Obscure law could make Iran debate moot

On the heels of recent House and Senate hearings evaluating the viability of an Iranian nuclear deal, and the clock ticking as negotiators hope to cement an agreement, lawmakers say that Iran's readiness to verify compliance is the lynchpin in reaching a long-term diplomatic solution. So why is the U.S. gambling with its participation in the world’s nuclear watchdog, the United Nation’s International Atomic Energy Agency (IAEA)?

A couple of outdated U.S. laws could make the current debate essentially moot by greatly weakening the world’s leading nuclear regulatory authority. That is, though U.S. funds over a quarter of the IAEA’s annual budget, an unrelated policy could force us to withdraw our investment immediately.

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The reason dates back to the 1990s when Congress passed legislation forbidding funding to any UN agency that admits the Palestinians as a full member. While the law was meant to limit the Palestinians’ voice in global affairs, it has instead created a scenario in which the Palestinians could gain a seat on the global stage, and the U.S. would lose its voice, its vote, and its influence. Today, that scenario is dangerously close to becoming reality.

This April, the Palestinian Central Council adopted a plan to seek membership in 63 United Nations agencies and international conventions, with specific timing up to Palestinian President Mahmoud Abbas. If these bids are successful, U.S. engagement with and participation in the UN—including agencies like the IAEA—could be undermined with unprecedented magnitude.

We have too much on the line to allow the U.S. to pick up its chips and walk away now. The IAEA is counting on the U.S. to fund over a quarter of its annual budget. The sum—$200 million—may not be a lot in the grand scheme of the U.S. budget, but it could make or break the success of a small entity charged with a monumental task.  Indeed, the IAEA is already at the center of the Iran nuclear negotiations, called upon to perform the verification and inspection steps outlined in the existing six month interim agreement.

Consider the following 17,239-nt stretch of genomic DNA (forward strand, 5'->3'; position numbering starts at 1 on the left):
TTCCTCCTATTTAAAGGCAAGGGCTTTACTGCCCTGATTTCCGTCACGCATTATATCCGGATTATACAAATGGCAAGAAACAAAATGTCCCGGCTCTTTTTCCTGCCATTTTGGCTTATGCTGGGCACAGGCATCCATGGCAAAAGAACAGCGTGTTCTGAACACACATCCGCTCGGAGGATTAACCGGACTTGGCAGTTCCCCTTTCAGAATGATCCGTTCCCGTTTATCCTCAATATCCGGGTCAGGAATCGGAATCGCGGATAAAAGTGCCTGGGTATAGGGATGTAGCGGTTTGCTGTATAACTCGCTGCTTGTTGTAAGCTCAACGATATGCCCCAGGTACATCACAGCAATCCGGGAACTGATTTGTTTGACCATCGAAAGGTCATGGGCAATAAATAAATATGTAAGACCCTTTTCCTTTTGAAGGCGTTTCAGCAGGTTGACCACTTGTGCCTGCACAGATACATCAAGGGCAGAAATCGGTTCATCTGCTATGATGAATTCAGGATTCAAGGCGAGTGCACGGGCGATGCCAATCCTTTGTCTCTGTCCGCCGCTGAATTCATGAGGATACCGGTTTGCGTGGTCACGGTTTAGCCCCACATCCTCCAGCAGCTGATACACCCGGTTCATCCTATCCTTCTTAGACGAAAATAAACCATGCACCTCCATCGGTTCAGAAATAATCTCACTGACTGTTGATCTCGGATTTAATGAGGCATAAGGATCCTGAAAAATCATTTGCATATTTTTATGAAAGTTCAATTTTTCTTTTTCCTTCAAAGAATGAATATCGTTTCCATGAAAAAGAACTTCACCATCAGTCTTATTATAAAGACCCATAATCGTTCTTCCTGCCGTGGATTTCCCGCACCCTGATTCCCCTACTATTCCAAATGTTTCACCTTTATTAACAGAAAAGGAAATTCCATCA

As Secretary of State John Kerry has said, "verification is the key,” and on that, Republicans agree. In the run-up to last week’s hearings, House Foreign Affairs Chairman Ed Royce (R-Calif.) said, “Given Iran’s long record of deception, any nuclear agreement in which we cannot completely verify compliance would be an open invitation for Tehran to continue its secret nuclear weapons program, forcing the world to live with the permanent threat of a nuclear-armed Iran.”

Congress and the executive branch must work together to prevent the U.S. from being forced out of the IAEA and any other part of the UN system over the Palestinian membership issue. Otherwise, the U.S. risks not only our global influence, but our capacity to respond to crises — be it in Iran, North Korea, or any number of places the UN intervenes on our behalf.

It has happened before. Three years ago, a vote to admit the Palestinians to the UN’s science and culture agency, UNESCO, triggered an immediate cut-off of funding from the U.S., with devastating implications for many of the organization’s core programs. As a result, our priorities and current programs on Holocaust education and advancing press freedom have been curtailed, while other countries­—which do not share our values—have been able to expand their influence.  In November 2013, after two consecutive years of not paying our regular dues to UNESCO, the U.S. lost its vote.

These prohibitions on UN membership are airtight under current U.S. law. They provide no authority for the Administration to waive the cut-off requirements, no matter how it negatively impacts U.S. national security or vital economic interests. Simply put, it’s bad policy, and it allows the Palestinians to effectively control U.S. participation in multilateral institutions — an embarrassing and counterproductive position for the world’s most powerful nation.

Congress and the executive branch have a short runway to pass new legislation allowing the administration to continue funding UN bodies either via a national security waiver or by repealing these laws from the 90s. Let’s not wait for the alarms—nuclear or otherwise—to sound before we act.

Yeo is executive director of the Better World Campaign.